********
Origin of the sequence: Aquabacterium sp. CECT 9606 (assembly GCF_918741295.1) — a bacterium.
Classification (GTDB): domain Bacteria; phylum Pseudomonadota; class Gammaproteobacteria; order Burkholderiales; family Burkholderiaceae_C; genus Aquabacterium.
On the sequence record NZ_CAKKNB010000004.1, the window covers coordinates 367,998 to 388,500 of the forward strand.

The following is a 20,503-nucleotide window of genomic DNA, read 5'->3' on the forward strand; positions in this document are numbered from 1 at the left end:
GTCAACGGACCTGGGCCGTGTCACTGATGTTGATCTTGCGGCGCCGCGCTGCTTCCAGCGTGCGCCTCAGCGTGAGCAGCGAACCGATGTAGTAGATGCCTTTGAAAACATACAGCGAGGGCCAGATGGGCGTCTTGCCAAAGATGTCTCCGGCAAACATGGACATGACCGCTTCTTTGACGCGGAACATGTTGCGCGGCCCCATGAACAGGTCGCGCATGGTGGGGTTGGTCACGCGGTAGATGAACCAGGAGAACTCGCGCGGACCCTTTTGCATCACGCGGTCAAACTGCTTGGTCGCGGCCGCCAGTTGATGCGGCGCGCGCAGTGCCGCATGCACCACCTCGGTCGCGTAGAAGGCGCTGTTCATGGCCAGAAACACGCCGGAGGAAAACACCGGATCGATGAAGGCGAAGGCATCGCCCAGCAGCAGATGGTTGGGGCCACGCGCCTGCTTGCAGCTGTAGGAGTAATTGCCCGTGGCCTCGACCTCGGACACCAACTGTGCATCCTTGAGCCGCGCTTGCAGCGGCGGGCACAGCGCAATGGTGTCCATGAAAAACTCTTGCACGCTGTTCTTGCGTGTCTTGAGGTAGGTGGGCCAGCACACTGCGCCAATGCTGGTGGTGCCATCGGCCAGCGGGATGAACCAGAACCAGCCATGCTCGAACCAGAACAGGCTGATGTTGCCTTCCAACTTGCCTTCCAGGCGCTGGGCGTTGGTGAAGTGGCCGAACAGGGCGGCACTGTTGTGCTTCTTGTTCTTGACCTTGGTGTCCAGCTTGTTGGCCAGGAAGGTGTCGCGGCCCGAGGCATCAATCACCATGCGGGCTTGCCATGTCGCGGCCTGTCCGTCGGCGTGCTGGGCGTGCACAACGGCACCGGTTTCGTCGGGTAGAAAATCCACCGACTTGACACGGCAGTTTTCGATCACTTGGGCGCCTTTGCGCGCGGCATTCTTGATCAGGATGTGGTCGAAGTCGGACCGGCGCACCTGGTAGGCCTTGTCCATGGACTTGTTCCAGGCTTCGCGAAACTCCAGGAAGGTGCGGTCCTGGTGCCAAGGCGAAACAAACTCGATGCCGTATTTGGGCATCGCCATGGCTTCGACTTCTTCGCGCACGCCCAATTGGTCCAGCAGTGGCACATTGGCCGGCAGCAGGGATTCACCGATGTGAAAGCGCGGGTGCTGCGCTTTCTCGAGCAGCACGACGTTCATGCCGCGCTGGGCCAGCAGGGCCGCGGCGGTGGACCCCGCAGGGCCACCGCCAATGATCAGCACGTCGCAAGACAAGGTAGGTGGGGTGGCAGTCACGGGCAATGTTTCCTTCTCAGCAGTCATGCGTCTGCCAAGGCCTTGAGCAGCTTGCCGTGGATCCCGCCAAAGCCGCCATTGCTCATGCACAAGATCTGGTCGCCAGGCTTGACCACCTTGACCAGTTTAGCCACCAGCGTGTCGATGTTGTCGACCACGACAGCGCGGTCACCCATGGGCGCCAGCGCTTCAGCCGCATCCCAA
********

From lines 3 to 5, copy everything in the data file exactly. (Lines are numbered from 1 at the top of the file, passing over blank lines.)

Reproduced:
On the sequence record NZ_CAKKNB010000004.1, the window covers coordinates 367,998 to 388,500 of the forward strand.

The following is a 20,503-nucleotide window of genomic DNA, read 5'->3' on the forward strand; positions in this document are numbered from 1 at the left end:
GTCAACGGACCTGGGCCGTGTCACTGATGTTGATCTTGCGGCGCCGCGCTGCTTCCAGCGTGCGCCTCAGCGTGAGCAGCGAACCGATGTAGTAGATGCCTTTGAAAACATACAGCGAGGGCCAGATGGGCGTCTTGCCAAAGATGTCTCCGGCAAACATGGACATGACCGCTTCTTTGACGCGGAACATGTTGCGCGGCCCCATGAACAGGTCGCGCATGGTGGGGTTGGTCACGCGGTAGATGAACCAGGAGAACTCGCGCGGACCCTTTTGCATCACGCGGTCAAACTGCTTGGTCGCGGCCGCCAGTTGATGCGGCGCGCGCAGTGCCGCATGCACCACCTCGGTCGCGTAGAAGGCGCTGTTCATGGCCAGAAACACGCCGGAGGAAAACACCGGATCGATGAAGGCGAAGGCATCGCCCAGCAGCAGATGGTTGGGGCCACGCGCCTGCTTGCAGCTGTAGGAGTAATTGCCCGTGGCCTCGACCTCGGACACCAACTGTGCATCCTTGAGCCGCGCTTGCAGCGGCGGGCACAGCGCAATGGTGTCCATGAAAAACTCTTGCACGCTGTTCTTGCGTGTCTTGAGGTAGGTGGGCCAGCACACTGCGCCAATGCTGGTGGTGCCATCGGCCAGCGGGATGAACCAGAACCAGCCATGCTCGAACCAGAACAGGCTGATGTTGCCTTCCAACTTGCCTTCCAGGCGCTGGGCGTTGGTGAAGTGGCCGAACAGGGCGGCACTGTTGTGCTTCTTGTTCTTGACCTTGGTGTCCAGCTTGTTGGCCAGGAAGGTGTCGCGGCCCGAGGCATCAATCACCATGCGGGCTTGCCATGTCGCGGCCTGTCCGTCGGCGTGCTGGGCGTGCACAACGGCACCGGTTTCGTCGGGTAGAAAATCCACCGACTTGACACGGCAGTTTTCGATCACTTGGGCGCCTTTGCGCGCGGCATTCTTGATCAGGATGTGGTCGAAGTCGGACCGGCGCACCTGGTAGGCCTTGTCCATGGACTTGTTCCAGGCTTCGCGAAACTCCAGGAAGGTGCGGTCCTGGTGCCAAGGCGAAACAAACTCGATGCCGTATTTGGGCATCGCCATGGCTTCGACTTCTTCGCGCACGCCCAATTGGTCCAGCAGTGGCACATTGGCCGGCAGCAGGGATTCACCGATGTGAAAGCGCGGGTGCTGCGCTTTCTCGAGCAGCACGACGTTCATGCCGCGCTGGGCCAGCAGGGCCGCGGCGGTGGACCCCGCAGGGCCACCGCCAATGATCAGCACGTCGCAAGACAAGGTAGGTGGGGTGGCAGTCACGGGCAATGTTTCCTTCTCAGCAGTCATGCGTCTGCCAAGGCCTTGAGCAGCTTGCCGTGGATCCCGCCAAAGCCGCCATTGCTCATGCACAAGATCTGGTCGCCAGGCTTGACCACCTTGACCAGTTTAGCCACCAGCGTGTCGATGTTGTCGACCACGACAGCGCGGTCACCCATGGGCGCCAGCGCTTCAGCCGCATCCCAA